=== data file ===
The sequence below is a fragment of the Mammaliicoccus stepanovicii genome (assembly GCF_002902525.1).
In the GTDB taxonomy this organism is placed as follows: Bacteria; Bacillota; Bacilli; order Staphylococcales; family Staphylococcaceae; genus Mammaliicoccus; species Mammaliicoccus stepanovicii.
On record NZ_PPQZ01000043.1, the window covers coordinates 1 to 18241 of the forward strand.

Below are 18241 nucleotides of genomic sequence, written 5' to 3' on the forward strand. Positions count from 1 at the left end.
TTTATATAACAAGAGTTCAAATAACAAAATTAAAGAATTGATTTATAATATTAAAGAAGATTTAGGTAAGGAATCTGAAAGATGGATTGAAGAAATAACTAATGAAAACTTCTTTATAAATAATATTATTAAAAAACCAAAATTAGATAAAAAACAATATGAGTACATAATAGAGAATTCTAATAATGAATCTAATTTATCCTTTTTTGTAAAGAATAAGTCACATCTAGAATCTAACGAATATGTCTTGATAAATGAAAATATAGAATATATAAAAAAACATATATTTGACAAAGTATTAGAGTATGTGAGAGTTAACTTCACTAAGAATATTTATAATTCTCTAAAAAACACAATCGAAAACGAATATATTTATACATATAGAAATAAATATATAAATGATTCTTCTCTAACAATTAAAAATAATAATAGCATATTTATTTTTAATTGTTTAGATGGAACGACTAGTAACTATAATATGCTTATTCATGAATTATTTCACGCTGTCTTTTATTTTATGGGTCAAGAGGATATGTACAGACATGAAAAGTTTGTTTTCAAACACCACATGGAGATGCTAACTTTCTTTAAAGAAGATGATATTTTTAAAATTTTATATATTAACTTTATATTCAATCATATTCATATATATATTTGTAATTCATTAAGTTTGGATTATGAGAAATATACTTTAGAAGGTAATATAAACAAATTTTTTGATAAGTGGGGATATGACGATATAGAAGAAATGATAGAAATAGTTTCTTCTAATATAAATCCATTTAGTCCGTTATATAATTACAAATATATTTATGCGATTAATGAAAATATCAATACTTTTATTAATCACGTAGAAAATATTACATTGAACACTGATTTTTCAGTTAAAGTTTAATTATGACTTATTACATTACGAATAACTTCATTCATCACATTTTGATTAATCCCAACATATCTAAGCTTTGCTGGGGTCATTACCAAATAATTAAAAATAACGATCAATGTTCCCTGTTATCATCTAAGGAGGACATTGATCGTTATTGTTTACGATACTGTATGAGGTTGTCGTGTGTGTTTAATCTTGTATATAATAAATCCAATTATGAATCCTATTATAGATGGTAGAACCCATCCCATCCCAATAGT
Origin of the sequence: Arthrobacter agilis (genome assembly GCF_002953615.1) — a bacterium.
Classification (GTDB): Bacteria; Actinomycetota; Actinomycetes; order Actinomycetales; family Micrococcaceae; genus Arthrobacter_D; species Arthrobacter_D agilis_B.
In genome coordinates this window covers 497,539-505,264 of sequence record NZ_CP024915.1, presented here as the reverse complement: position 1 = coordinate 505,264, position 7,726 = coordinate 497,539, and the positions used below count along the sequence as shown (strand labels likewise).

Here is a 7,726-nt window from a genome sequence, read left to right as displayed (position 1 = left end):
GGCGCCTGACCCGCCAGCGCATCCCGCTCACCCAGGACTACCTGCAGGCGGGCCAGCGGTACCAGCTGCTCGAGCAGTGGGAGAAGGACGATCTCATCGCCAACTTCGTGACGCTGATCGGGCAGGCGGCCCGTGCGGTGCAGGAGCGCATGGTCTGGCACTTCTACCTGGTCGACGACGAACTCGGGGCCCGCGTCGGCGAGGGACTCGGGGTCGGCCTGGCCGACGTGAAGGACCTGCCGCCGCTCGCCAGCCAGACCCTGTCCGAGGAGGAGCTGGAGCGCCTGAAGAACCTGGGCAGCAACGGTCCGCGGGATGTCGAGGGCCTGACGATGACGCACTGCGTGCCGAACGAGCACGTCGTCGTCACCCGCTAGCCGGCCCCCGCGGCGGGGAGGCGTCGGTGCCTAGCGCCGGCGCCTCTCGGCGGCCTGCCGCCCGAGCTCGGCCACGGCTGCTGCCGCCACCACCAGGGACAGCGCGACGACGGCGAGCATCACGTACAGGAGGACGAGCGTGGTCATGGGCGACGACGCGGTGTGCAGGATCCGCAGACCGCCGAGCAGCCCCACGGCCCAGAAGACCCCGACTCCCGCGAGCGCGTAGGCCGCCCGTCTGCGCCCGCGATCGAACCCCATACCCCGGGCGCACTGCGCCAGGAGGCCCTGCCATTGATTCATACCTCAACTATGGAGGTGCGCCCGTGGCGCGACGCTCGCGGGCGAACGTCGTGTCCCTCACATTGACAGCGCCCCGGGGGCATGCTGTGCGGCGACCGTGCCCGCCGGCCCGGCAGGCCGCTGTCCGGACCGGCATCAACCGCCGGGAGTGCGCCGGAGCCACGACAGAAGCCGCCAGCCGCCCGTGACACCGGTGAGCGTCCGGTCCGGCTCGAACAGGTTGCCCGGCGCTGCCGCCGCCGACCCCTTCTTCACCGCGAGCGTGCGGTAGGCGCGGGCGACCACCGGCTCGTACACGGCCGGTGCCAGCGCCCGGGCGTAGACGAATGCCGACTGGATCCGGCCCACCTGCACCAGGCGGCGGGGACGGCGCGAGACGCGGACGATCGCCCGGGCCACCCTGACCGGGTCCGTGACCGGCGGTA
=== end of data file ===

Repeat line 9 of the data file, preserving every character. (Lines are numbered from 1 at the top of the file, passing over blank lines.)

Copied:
Here is a 7,726-nt window from a genome sequence, read left to right as displayed (position 1 = left end):